Jule G. Charney, 64, an internationally known authority on meterology and ocenography and a retired professor and department chairman at the Massachusetts Institute of Technology, died Tuesday in a hospital in Boston. He had cancer.

In 1976, Dr. Charney was hailed by the American Geophysical Union as the scientist who had "guided the postwar evolution of modern meterology more than any other living figure."

Jerome Namias of the Scripps Oceanographic Union said, "Prof. Charney really created nothing short of a revolution in weather forecasting. It was quite a breakthrough."

Between 1948 and 1956, Dr. Charney was director of the meterorological research group at the Institute for Advanced Study at Princeton, N.J. During those years he and mathematician John von Neumann conducted some of the pioneer work in using computers in weather prediction.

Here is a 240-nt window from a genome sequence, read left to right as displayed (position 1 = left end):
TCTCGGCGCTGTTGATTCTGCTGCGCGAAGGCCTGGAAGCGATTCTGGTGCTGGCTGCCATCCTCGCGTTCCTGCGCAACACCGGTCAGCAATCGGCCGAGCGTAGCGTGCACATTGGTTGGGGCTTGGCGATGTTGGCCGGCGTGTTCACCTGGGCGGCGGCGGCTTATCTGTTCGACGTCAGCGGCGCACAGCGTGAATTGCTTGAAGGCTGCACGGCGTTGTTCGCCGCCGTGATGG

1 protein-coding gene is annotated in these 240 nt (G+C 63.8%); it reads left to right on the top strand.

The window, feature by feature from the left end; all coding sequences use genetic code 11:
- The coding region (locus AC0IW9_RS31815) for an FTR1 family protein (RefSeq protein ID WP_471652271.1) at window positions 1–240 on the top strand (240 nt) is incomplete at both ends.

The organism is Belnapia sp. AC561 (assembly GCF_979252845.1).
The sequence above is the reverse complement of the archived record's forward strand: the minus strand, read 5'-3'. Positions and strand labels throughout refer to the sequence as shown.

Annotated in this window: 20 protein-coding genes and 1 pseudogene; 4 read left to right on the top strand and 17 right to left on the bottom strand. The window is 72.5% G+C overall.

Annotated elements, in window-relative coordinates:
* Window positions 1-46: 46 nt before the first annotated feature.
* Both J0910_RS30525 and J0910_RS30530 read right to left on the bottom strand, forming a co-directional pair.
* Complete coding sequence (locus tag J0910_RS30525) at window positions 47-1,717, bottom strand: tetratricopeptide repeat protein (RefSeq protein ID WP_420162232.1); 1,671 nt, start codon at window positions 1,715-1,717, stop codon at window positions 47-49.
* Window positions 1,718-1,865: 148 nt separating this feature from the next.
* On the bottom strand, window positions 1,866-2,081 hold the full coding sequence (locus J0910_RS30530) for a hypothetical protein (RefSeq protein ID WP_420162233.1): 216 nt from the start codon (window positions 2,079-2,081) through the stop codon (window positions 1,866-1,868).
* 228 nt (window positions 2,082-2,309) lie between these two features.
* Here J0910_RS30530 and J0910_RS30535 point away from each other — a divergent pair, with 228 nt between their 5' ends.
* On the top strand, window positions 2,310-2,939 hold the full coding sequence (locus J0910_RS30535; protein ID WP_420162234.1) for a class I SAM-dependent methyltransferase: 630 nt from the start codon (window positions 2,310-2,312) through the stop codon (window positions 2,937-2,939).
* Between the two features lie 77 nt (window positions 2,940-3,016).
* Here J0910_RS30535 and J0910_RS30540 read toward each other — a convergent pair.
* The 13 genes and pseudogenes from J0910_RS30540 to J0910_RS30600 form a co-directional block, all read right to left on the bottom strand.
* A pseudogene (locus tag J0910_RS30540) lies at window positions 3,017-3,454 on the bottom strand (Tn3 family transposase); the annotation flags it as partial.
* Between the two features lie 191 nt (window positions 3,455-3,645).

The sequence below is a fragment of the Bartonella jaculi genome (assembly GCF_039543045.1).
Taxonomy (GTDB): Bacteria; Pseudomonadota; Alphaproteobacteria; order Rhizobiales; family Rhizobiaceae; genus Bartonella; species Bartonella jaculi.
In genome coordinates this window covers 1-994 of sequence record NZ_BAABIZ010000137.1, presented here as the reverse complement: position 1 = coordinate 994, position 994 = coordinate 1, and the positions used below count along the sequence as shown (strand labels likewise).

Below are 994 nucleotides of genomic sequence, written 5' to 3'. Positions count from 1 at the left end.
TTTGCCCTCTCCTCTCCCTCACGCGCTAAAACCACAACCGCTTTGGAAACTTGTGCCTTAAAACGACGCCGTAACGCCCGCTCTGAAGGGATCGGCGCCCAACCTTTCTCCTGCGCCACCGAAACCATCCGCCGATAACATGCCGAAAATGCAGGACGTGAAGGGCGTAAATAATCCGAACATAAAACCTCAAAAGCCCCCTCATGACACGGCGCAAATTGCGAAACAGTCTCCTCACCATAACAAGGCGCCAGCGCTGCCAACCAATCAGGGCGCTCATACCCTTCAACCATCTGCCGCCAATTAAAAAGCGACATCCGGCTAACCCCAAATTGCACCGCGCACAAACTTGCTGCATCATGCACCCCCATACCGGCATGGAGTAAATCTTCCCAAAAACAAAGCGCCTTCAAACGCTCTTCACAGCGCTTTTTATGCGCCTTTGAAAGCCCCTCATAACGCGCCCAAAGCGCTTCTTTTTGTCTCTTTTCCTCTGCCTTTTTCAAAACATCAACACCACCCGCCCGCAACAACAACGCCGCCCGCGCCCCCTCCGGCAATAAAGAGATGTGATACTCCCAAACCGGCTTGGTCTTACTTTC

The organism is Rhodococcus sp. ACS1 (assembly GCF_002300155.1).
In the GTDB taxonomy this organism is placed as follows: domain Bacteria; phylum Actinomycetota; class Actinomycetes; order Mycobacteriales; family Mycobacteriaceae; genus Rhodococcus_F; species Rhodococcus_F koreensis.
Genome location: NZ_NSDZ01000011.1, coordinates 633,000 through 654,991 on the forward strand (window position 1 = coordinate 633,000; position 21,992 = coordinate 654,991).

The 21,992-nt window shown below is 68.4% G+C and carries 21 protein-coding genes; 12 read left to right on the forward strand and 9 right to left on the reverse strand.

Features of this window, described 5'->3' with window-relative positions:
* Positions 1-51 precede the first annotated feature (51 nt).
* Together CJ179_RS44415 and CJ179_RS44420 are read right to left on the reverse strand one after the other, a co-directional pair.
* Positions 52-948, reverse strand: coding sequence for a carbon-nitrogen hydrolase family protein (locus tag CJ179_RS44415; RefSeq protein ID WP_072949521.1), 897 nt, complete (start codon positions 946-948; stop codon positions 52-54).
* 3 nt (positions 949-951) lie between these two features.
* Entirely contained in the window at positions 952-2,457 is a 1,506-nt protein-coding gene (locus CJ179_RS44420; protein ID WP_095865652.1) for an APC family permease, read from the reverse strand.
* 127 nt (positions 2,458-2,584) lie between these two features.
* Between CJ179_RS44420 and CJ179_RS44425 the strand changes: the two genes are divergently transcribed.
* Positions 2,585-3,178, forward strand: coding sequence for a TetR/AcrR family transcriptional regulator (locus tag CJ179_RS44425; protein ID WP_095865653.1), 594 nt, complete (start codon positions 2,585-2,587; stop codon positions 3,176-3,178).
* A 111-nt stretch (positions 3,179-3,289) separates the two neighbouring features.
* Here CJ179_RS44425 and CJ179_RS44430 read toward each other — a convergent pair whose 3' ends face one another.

In 1956, Dr. Charney joined the faculty at MIT, where until recently he had been Alfred P. Sloan professor of meterology. He was chairman of the department of meterology from 1974 to 1977.

His later work included studies of the structure of hurricanes, the dynamics of ocean currents and the propagation of wave energy.

He was chairman of the National Academy of Science's committee for global atmospheric research from 1968 to 1971 and had been president of the meterological section of the American Geophysical Union since 1970. He was a founder of the National Center for Atmospheric Research.

His awards included a gold medal from the Royal Meterological Society in 1961, a medal from the Smithsonian Institution in 1968 and the Bowie Medal of the American Geophysical Union in 1976.

Dr. Charney was a native of San Francisco. He earned bachelor's, master's, and doctoral degrees at the University of California at Los Angeles, where he was elected to Phi Beta Kappa.

He taught physics and meterology at UCLA from 1942 to 1946. During those years he also instructed members of the armed forces in weather forecasting.

From 1946 to 1947, he was a research associate at the University of Chicago. He studied under a post-graduate fellowship at the University of Oslo, Norway, and went to Princeton in 1948.

Dr. Charney's two marriages ended in divorce. His survivors include two sons and a daughter.